Crash Course in Two Online Business Models for Writers

I am making two assumptions here. First, that you’re a writer and second that you are at least vaguely or theoretically interested in making money as a writer online. So what do you do next?

It’s important first to understand business models.

So many writers are reluctant to think of writing as anything but a noble art. It’s really a business, or at least it can be. Remember this: artists starve and business people get rich. Think of your writing as a business. So think of your writing as a business if that’s how you want it to support you.

Online, writers have two main ways to make money, with plenty of variations in between.

The first way is to build a blog or website and try to monetize it. The easiest way to monetize a website is to think of your website as a magazine and sell advertising space.

It’s basically the magazine model taken into cyberspace. Your website targets a specific demographic. Advertisers want to be where the customers are. In the print world, you would have to find advertisers, sell space, and then get their art work (or help produce it for them) to get into print.

Online publishing is way easier. You can sign up with advertising programs through Google, Yahoo, or other services and just set aside some space on your website. The search engine finds the appropriate ads, plugs them in automatically, and pays you when somebody clicks on them. It’s as easy as it gets.

Now I would be disingenuous to say that you can easily become a millionaire overnight with this method. That’s just the principle and there are a lot of pitfalls. What I just described is the general business model.

Another way to make money online is to sell something yourself. You can sell physical product, but you can also sell digital products (ebooks) or membership to a website. In this case, you publish a book or sell a product; you market yourself, get customers, sell product, deliver product, and handle customer service all online.

Those are the two main models. They actually don’t mix well. Here’s why. If you go the magazine model, you have ads on your site. You only get paid when somebody clicks on the ad. You are essentially trying to get people to click OFF your site. If the purpose of your site is to sell a product yourself, you do not want visitors to your site to leave. While both of these models work and work quite well, don’t mix them. They don’t work together.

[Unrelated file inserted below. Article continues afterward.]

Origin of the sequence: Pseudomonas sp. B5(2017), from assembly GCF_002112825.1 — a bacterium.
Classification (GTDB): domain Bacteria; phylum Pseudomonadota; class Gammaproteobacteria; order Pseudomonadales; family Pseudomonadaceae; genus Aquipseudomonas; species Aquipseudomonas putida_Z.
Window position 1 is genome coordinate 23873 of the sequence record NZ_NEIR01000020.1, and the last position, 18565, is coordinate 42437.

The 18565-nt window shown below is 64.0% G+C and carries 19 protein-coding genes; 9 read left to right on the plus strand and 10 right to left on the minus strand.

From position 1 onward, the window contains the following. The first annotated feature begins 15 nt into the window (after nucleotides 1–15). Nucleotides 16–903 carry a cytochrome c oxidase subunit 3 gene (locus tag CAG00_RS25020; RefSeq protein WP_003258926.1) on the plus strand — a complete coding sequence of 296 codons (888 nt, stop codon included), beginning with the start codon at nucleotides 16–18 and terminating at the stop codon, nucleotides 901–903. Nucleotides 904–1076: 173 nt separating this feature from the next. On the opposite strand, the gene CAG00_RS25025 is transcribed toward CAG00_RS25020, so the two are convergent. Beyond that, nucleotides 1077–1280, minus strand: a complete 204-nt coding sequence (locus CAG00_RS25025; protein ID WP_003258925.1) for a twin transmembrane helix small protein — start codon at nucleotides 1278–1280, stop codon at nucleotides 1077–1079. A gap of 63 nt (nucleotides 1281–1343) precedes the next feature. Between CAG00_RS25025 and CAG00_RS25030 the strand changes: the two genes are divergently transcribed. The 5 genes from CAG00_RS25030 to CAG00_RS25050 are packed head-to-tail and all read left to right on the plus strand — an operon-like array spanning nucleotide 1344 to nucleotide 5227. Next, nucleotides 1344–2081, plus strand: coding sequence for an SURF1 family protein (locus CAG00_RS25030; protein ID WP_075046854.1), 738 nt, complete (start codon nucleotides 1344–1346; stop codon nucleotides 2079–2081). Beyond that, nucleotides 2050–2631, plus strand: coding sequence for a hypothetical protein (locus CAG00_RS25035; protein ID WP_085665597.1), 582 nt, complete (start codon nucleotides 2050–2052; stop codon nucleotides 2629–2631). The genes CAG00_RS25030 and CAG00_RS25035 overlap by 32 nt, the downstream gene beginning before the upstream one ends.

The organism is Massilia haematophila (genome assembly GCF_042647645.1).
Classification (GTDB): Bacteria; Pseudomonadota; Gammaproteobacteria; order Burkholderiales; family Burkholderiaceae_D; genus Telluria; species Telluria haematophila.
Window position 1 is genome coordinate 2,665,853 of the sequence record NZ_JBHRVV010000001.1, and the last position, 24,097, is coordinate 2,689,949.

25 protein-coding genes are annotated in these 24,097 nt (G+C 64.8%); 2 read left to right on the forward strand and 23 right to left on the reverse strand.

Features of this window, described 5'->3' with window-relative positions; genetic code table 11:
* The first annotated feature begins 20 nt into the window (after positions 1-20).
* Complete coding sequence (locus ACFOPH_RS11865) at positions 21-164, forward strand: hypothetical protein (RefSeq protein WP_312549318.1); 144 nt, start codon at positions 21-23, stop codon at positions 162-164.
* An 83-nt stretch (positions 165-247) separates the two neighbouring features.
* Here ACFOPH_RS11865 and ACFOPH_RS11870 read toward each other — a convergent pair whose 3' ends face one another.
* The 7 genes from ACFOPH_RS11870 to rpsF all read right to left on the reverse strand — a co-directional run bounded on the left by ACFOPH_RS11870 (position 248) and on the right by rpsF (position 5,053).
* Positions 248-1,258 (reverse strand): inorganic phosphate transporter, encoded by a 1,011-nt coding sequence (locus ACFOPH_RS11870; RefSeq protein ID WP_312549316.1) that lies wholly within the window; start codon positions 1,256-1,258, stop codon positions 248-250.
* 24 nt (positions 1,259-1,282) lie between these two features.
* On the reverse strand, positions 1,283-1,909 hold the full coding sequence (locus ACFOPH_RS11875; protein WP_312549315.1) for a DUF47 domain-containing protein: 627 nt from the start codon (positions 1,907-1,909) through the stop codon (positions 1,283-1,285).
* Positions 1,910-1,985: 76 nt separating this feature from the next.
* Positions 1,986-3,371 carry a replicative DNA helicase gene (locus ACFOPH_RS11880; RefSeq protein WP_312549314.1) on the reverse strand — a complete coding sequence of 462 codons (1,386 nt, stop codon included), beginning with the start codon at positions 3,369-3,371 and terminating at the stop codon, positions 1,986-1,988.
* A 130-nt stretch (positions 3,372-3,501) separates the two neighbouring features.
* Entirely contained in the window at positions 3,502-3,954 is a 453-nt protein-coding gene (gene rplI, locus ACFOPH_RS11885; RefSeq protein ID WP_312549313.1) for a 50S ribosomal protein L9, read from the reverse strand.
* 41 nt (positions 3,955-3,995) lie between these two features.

There are some pitfalls. First, you have to do some marketing. Your magazine site or sales site has to be something that interests people. You need customers!

If you choose advertising as your business model, you need to be sure there are advertisers in your niche. To be sure there are advertisers, you need to pick site topics that relate well to something that people buy online. For example, a website all about Fred Astaire is going to be hard pressed to find advertisers. That would be tough to market.

But you could do a site about air purifiers and clean air and allergies. There would likely be dozens of advertisers for related products and services and these are things that are frequently sold online.

If you want to sell an information product, such as an ebook, you need to be sure that there are people who want that information. There are lots of ways to research this, but it basically involves supply and demand. Does anyone care about your topic? Here’s a hint: if it’s about making money, dieting, self-improvement, investments, love and dating, home improvement or spirituality, answer is probably yes.

The second step in both models is to get traffic, that is, people coming to your site(s). This is a whole subject unto itself. There are several proven ways to accomplish this and a few more unproven ways, but all of them are going to cost you something. You can get traffic by investing time or money or both. Are they tricks to getting traffic? You bet. But there’s also a lot of plain old-fashioned work.

Beyond that, you need to know the mechanics of your online business (building and maintaining a site) and pricing.

It’s not easy, but it’s not all that hard, either. But now for the really good news.

If you decide to venture into this kind of business, you will be in complete control of your business. You have no censors, no editors, no review committee. You don’t have to change the wording to please somebody else. You can write as much as you want. You can allow your personality to shine through!

If you do this, you get to keep all of the money. Now if you set up business deals where you buy services or have a partner, obviously, you have to share with them. But you own the business and if it takes off, the profits are yours.

Last but not leastPsychology Articles, it’s fun. You’ll be on the cutting edge of a revolutionary new way of writing for a living.